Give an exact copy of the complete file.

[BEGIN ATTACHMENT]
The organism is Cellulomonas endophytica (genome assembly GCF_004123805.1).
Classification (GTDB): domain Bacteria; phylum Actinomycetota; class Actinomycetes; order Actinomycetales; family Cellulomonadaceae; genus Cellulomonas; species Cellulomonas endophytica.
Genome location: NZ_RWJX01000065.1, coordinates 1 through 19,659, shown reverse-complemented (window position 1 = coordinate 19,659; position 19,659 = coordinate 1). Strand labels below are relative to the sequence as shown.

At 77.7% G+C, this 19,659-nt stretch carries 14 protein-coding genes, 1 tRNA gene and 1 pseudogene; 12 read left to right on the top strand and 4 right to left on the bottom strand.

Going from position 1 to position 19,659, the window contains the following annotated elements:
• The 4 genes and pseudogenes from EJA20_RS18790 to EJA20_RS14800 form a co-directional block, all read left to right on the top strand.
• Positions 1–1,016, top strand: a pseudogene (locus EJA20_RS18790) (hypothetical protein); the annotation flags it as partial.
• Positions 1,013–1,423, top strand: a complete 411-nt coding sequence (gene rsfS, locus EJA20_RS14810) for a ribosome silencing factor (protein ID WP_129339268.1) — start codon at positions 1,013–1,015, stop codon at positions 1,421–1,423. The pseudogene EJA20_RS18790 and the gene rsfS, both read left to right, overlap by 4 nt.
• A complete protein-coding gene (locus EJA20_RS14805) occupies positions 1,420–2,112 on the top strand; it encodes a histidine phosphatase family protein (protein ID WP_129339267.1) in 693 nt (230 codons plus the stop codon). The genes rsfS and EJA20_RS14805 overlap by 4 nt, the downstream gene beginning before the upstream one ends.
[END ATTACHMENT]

The organism is Cellulomonas endophytica (genome assembly GCF_004123805.1).
Classification (GTDB): domain Bacteria; phylum Actinomycetota; class Actinomycetes; order Actinomycetales; family Cellulomonadaceae; genus Cellulomonas; species Cellulomonas endophytica.
Genome location: NZ_RWJX01000065.1, coordinates 1 through 19,659, shown reverse-complemented (window position 1 = coordinate 19,659; position 19,659 = coordinate 1). Strand labels below are relative to the sequence as shown.

At 77.7% G+C, this 19,659-nt stretch carries 14 protein-coding genes, 1 tRNA gene and 1 pseudogene; 12 read left to right on the top strand and 4 right to left on the bottom strand.

Going from position 1 to position 19,659, the window contains the following annotated elements:
• The 4 genes and pseudogenes from EJA20_RS18790 to EJA20_RS14800 form a co-directional block, all read left to right on the top strand.
• Positions 1–1,016, top strand: a pseudogene (locus EJA20_RS18790) (hypothetical protein); the annotation flags it as partial.
• Positions 1,013–1,423, top strand: a complete 411-nt coding sequence (gene rsfS, locus EJA20_RS14810) for a ribosome silencing factor (protein ID WP_129339268.1) — start codon at positions 1,013–1,015, stop codon at positions 1,421–1,423. The pseudogene EJA20_RS18790 and the gene rsfS, both read left to right, overlap by 4 nt.
• A complete protein-coding gene (locus EJA20_RS14805) occupies positions 1,420–2,112 on the top strand; it encodes a histidine phosphatase family protein (protein ID WP_129339267.1) in 693 nt (230 codons plus the stop codon). The genes rsfS and EJA20_RS14805 overlap by 4 nt, the downstream gene beginning before the upstream one ends.